Extracellular calcium-sensing receptor mediates human bronchial epithelial wound repair
Milara J, Mata M, Serrano A, Peiró T, Morcillo EJ, Cortijo J.
University General Hospital Consortium, Valencia
The airway epithelium routinely undergoes damage that requires repair to restore epithelial barrier integrity. Cell migration followed by proliferation are necessary steps to achieve epithelial repair. Calcium-sensing receptor (CaSR) is implicated in cell migration and proliferation processes. Thus we hypothesized that CaSR mediates lung epithelial wound repair. We detected CaSR expression in human lung and in well-differentiated human bronchial epithelial cells (HBEC). To test the CaSR functionality, HBEC loaded with fura-2 were stimulated with extracellular Ca(2+) ([Ca(2+)](out)) which resulted in a concentration-dependent intracellular Ca(2+) ([Ca(2+)](i)) increase (potency approximately 5.6mM [Ca(2+)](out)). Furthermore, increasing [Ca(2+)](out) induced phosphorylation of the extracellular signal-regulated kinase (ERK1/2) which was blocked by siRNA-CaSR and the specific inhibitor of CaSR, NPS2390. Epithelial repair after mechanical injury of differentiated HBEC was a process dependent of [Ca(2+)](out) since it accelerated wound repair and HBEC proliferation being highest at 5mM [Ca(2+)](out). Furthermore, U73122 (an inhibitor of phospholipase C (PLC)) and PD 98059 (an inhibitor of ERK1/2) as well as siRNA-CaSR and NPS2390 partially inhibited wound repair and HBEC proliferation. On the other hand, mechanical injury produced an [Ca(2+)](i) wave propagation that was partially inhibited by siRNA-CaSR, NPS2390 and the extracellular Ca(2+) chelator EGTA, which suggest a link of CaSR between cell-cell communication and wound repair in differentiated HBEC. Our data, for the first time, shows that CaSR plays an important role in airway epithelial repair, which may help to develop novel regenerative therapeutics allowing the rapid repair of lung damaged epithelium.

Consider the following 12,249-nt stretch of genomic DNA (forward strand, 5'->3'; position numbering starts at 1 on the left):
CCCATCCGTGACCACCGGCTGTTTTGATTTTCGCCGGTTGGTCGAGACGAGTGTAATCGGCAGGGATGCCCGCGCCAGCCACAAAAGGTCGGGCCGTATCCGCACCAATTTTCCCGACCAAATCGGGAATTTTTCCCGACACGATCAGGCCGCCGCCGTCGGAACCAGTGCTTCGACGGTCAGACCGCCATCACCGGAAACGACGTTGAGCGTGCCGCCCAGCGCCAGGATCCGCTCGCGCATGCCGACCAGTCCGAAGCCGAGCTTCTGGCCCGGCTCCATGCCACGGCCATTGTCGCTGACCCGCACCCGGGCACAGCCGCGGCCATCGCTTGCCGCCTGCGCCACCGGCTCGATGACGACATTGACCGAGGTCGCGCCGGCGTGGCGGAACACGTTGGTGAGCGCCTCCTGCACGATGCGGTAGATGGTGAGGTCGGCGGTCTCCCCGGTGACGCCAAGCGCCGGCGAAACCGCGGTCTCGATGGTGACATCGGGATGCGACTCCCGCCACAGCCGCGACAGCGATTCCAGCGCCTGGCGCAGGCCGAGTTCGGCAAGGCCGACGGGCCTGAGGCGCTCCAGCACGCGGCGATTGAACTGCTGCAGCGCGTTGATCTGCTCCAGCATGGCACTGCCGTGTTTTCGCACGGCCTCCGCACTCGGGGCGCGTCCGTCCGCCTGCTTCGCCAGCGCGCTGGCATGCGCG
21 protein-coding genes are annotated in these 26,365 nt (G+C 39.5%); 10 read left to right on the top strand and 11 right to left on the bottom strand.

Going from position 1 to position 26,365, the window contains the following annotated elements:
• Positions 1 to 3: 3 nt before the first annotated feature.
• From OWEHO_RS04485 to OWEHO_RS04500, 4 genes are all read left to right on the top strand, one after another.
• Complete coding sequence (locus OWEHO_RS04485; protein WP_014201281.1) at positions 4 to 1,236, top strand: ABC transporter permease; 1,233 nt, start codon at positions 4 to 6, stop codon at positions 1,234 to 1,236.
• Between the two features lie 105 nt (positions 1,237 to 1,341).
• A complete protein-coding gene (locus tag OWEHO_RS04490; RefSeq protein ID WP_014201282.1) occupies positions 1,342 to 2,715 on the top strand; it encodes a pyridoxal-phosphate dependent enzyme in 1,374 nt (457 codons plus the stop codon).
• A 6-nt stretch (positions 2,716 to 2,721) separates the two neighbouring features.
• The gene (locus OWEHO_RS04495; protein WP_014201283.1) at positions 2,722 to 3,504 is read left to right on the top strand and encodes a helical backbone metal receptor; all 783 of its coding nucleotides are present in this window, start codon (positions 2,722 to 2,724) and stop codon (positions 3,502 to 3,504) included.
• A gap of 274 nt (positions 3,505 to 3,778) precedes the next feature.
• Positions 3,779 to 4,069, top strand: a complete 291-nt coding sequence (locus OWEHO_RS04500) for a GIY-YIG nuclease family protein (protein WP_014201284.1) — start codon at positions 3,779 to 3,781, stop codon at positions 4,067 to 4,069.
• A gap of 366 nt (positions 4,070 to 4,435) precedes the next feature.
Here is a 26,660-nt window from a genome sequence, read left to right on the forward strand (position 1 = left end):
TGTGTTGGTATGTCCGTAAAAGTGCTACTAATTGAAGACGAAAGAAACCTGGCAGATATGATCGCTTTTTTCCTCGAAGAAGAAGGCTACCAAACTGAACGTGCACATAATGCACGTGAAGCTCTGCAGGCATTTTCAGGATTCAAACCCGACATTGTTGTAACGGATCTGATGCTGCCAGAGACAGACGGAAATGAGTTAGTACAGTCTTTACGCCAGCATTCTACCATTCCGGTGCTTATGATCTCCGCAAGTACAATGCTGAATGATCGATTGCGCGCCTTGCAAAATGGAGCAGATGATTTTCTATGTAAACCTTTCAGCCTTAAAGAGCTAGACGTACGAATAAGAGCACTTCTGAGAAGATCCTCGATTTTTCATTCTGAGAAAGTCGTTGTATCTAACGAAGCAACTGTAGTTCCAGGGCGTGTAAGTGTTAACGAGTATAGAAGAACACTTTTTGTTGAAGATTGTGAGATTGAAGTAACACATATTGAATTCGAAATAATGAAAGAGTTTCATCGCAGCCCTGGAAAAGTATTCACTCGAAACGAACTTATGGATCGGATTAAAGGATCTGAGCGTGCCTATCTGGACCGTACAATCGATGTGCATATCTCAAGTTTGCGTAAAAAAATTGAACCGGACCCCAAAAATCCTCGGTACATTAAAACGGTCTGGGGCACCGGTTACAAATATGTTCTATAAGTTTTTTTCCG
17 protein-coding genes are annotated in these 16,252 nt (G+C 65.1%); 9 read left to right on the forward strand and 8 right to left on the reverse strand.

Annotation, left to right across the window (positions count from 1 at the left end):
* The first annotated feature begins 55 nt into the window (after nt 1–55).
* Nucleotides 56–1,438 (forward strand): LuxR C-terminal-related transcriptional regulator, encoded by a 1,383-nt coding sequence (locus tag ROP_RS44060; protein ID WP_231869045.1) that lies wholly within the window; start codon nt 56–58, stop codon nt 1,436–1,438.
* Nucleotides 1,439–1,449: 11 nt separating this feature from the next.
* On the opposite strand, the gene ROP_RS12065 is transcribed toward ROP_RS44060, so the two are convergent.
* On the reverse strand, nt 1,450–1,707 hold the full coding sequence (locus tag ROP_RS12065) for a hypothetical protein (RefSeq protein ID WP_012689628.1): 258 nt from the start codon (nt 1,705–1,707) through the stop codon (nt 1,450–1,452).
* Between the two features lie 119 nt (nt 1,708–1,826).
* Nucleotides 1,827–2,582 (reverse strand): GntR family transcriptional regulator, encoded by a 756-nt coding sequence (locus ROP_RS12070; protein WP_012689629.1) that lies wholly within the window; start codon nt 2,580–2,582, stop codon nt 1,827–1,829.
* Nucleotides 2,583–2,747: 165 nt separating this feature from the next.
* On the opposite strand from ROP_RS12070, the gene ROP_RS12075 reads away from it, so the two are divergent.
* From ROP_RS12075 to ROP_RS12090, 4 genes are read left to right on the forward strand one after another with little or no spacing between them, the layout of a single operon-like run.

Cultivation for proliferation by enzyme-linked immunosorbent assay BrdU kit and for wound repair studies by wound closure assay on differentiated cells by scrape wounding